Photo: Flickr, CC
Madness! And I don't mean the British band...Corn ethanol supporters are probably not very familiar with the concept of opportunity cost. Either that, or the subsidies and high corn prices are just too juicy to give up. Only about 20% of all the corn grown in the U.S. now goes to feed humans directly, and more than half of what remains is now being turned into ethanol fuel while the other half goes to feed livestock. The problem is that life-cycle studies show that corn ethanol ranges from barely better than fossil-fuel gasoline to significantly worse, especially if you take into account land use issues and the impact of higher food prices on the poor. Many would agree that corn ethanol is a net loss for society, yet this industry keeps growing.
Photo: Flickr, CC
Scientific American writes:
Over the past year, U.S. farmers used 5 billion bushels of corn for animal feed and residual demand. During the time timeframe, the nation used more than 5.05 billion bushels of corn to fill its gas tanks. And, while some of the corn used to produce these biofuels will be returned to the food supply (as animal feed and corn oil), a large proportion of this corn will be solely dedicated to our gas tanks.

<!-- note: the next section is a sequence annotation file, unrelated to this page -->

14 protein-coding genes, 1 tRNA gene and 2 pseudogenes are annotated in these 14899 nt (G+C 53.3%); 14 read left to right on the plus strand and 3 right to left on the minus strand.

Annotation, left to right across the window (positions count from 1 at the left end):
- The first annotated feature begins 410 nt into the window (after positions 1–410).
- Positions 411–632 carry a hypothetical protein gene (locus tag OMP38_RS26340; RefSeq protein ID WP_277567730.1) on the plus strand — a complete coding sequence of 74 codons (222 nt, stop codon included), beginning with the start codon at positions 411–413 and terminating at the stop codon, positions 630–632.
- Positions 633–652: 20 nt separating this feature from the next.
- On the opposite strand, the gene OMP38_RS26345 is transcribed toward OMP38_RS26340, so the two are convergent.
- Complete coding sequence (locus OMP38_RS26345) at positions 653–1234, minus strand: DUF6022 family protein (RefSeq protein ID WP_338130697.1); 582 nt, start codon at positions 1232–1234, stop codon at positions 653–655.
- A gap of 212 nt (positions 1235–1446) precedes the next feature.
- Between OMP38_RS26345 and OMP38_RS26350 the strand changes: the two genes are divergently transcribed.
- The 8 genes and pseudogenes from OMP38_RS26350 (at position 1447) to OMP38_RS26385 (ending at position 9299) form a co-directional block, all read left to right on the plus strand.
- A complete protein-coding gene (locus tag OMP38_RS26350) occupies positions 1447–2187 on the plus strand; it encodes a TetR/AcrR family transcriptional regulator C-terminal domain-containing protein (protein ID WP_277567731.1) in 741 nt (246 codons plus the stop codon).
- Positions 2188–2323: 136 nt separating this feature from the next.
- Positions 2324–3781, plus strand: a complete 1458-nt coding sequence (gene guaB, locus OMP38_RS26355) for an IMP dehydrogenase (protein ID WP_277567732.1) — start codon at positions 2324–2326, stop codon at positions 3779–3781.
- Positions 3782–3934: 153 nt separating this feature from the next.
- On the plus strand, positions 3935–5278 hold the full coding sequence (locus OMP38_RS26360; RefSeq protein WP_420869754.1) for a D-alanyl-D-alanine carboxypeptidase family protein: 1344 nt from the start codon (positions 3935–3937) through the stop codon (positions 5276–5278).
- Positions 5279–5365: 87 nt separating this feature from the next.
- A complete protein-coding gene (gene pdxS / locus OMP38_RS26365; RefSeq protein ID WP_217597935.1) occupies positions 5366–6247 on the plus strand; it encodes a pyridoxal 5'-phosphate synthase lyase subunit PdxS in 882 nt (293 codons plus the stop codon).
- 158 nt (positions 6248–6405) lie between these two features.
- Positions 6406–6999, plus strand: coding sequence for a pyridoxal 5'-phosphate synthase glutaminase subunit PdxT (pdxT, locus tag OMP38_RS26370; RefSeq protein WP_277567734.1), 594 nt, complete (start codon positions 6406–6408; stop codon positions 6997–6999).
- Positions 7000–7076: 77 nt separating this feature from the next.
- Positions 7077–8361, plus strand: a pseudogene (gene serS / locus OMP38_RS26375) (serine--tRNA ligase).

When something doesn't make sense, the sooner we stop it, the better
The important thing to understand is that this isn't just about corn and corn prices. There's only so much arable land to grow food on, and if a lot of it is used for corn, that means less of it for other things, meaning that there's an increase not only in corn prices, but in the price of everything else that could be grown on that land.
It also makes the whole system more brittle and sensitive to shocks. The corn ethanol industry will want a certain amount of corn each year as long as they have subsidies and expensive fixed costs. But what happens if there's a big drought somewhere and large crop losses? In the past, all the land that is used to make corn for ethanol would have been available to absorb the shock, but now it isn't, so prices will spike up more and that will hit the poorest of the poor especially all.
And all of this for relatively little environmental benefits, if any. In short: Making fuel with food is madness, and it must stop...
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